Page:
The findings from the MSF’s internal investigation into the attack on the Shiara hospital show that at the time of the shelling Shiara was a functioning medical centre with a qualified team. It offered many services responding to the high medical needs in the area, which have increased over the last year, due to continuous air-bombardment and rocket attacks, as well as Shiara’s mountainous location which makes referral services very challenging. MSF had conducted the necessary steps to reduce security risks and increase protection of the hospital.
There is no justifiable reason, however, why Shiara hospital should have been attacked, as there is no evidence to suggest that the hospital was being used for any military purposes that would warrant the loss of its protected status under international law. There are several possibilities, however, that show why Shiara may have been perceived as a strategic target, despite such an attack being illegal in international humanitarian law.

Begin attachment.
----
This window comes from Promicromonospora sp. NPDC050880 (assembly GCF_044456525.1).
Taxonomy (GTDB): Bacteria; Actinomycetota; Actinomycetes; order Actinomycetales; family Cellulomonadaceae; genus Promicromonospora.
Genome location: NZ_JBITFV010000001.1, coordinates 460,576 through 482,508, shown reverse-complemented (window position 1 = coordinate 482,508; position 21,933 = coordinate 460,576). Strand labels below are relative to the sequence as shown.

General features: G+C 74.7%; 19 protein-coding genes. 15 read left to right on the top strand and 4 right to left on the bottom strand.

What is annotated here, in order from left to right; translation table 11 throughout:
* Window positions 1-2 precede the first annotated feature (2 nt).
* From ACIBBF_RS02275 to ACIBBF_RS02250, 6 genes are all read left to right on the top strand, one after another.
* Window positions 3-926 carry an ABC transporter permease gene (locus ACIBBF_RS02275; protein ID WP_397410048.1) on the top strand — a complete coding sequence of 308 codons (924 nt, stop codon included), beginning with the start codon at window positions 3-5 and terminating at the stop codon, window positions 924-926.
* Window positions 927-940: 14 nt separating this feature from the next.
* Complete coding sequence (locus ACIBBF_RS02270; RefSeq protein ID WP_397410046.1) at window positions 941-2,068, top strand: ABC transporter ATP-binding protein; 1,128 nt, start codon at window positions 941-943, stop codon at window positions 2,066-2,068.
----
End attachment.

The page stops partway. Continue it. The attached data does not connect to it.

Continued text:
Whether the attack was an intentional targeting of the hospital or of a densely populated area, or whether it was an act of negligence caused by insufficient precaution in the planning of it, the attack, which killed six civilians, violated the right to access lifesaving healthcare and the right of medical practitioners to provide it. According to the findings of this internal review, it also likely violated international humanitarian law. The events surrounding the attack should be investigated by an independent fact-finding mechanism as well as all parties to the conflict, and the findings should be made public. Subsequently, warring parties must revise their rules of engagement and targeting procedures, and ensure that, during military decision-taking, all necessary precautions are taken to protect civilians, medical facilities and humanitarian actors.